Issues in palliative care for Indigenous communities

Ian Maddocks and Robert G Rayner
Med J Aust 2003; 179 (6 Suppl): S17.


  • All Indigenous communities in Australia have a common heritage of loss.

  • Indigenous death rates are much higher than those for white Australians.

  • Indigenous people use healthcare services reluctantly, and palliative care services rarely.

  • Cultural considerations that need to be respected include Indigenous understandings of disease causation, attributions of blame for sickness, the performance of ceremonies after death and the importance of dying on traditional lands.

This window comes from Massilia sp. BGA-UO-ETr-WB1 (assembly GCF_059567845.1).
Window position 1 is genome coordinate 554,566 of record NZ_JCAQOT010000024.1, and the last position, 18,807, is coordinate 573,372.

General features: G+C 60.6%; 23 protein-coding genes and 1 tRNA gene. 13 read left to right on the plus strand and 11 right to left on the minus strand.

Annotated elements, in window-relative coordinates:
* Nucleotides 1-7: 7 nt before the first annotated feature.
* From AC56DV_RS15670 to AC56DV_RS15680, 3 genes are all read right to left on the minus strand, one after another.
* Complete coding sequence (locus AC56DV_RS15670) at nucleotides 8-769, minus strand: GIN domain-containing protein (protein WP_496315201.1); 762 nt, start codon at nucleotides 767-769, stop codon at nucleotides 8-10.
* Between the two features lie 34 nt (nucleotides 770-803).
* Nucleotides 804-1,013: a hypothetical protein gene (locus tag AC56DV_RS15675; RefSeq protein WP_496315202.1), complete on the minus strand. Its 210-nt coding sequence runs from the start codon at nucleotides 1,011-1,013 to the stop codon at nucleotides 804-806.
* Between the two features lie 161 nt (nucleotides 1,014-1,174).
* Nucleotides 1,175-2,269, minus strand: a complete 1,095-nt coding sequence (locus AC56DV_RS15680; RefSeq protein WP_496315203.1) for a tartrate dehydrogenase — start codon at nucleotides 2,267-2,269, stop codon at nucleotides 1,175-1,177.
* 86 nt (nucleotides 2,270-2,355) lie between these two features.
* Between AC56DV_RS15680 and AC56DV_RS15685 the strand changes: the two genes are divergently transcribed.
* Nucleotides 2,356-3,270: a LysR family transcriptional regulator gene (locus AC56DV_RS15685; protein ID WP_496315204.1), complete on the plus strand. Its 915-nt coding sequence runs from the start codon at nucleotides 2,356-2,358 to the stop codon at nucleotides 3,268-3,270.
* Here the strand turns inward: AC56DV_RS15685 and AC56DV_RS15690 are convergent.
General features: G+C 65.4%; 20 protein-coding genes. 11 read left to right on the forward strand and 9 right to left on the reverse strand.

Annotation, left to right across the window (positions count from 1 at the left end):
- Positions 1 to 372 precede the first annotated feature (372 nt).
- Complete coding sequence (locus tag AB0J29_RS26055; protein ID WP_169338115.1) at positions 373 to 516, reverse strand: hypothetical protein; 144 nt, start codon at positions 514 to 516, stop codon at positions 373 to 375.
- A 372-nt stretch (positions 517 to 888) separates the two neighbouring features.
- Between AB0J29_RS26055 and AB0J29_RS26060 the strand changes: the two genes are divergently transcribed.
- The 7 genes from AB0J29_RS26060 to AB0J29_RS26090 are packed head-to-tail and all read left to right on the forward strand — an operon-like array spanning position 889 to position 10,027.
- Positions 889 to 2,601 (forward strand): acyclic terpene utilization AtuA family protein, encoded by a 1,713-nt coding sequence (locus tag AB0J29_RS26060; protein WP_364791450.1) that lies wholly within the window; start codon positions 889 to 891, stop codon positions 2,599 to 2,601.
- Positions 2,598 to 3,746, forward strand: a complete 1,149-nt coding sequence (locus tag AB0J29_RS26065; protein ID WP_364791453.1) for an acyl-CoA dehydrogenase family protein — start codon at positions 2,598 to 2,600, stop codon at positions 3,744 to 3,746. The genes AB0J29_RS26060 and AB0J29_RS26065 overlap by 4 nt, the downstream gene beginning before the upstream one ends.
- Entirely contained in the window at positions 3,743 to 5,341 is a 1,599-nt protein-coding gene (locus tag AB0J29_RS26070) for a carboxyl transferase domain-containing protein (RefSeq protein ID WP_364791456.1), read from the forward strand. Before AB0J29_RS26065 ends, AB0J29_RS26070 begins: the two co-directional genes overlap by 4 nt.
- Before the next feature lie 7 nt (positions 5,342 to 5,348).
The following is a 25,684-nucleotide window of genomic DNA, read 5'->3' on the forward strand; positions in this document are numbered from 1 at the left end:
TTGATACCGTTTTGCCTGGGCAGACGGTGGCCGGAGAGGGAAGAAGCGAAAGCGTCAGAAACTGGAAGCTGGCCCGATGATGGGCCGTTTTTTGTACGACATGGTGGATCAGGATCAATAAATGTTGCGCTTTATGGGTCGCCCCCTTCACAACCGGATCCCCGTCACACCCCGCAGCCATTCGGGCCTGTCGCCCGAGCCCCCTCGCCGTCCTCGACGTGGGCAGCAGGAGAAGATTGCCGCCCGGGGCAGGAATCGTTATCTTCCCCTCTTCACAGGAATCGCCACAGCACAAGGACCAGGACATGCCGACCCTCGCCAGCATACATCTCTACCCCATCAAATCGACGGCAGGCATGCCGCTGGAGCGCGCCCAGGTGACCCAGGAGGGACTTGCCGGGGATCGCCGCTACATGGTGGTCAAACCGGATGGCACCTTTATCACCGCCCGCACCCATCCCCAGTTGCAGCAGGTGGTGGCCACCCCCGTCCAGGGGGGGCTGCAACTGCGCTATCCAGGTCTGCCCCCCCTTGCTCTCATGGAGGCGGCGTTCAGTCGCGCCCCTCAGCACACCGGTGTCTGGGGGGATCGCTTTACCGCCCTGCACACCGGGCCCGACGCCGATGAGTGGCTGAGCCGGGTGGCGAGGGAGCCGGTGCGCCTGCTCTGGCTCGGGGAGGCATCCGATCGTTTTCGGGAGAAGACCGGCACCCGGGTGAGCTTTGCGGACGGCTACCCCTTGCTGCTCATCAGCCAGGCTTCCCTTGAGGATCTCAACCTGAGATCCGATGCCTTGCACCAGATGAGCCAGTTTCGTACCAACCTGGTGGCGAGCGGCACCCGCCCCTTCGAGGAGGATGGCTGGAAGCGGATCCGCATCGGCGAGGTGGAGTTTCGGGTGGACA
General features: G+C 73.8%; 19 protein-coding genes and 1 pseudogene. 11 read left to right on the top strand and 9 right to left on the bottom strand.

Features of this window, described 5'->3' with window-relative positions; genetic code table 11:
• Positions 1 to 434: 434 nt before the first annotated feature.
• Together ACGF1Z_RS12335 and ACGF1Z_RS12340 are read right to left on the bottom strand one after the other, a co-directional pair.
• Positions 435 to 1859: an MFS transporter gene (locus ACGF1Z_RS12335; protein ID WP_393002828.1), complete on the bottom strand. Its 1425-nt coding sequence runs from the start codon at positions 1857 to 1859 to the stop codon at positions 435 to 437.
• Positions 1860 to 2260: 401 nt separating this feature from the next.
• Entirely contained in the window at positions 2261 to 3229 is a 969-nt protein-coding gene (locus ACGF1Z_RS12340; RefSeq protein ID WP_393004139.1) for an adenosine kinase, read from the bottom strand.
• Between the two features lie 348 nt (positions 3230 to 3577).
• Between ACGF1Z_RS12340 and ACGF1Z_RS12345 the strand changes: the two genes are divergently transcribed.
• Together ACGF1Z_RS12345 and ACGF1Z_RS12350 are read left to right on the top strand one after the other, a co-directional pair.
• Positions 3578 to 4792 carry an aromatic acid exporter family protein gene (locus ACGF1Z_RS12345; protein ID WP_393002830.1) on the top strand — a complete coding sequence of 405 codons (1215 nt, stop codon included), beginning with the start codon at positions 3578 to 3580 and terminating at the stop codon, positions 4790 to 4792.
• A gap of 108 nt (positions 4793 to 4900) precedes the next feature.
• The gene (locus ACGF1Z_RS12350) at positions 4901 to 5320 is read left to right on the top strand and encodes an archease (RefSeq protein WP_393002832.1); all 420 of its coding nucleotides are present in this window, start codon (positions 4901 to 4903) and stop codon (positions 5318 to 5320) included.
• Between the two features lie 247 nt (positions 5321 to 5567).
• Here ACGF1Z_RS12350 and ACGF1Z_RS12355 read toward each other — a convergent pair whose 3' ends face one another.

• The involvement of Indigenous health workers in clinical care increases confidence in the healthcare system as a whole.

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  • Ian Maddocks1
  • Robert G Rayner2

  • 1 Flinders University, Bedford Park, SA.
  • 2 Royal Darwin Hospital, Casuarina, NT.



Bev Dershow and Simon Murphy of the Top End palliative care team and Aboriginal informants Major Sumner (Adelaide), Alan Sambono and Lorna Fejo (central Australia) contributed important insights to the preparation of this paper.

Competing interests:

None identified.

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  • 12. Williamson P. “Let me die in my country”: palliative care needs of Aboriginal people in the Kimberley and Pilbara regions of Western Australia. Broome: Department of Human Services and Health, Western Australia, 1996.


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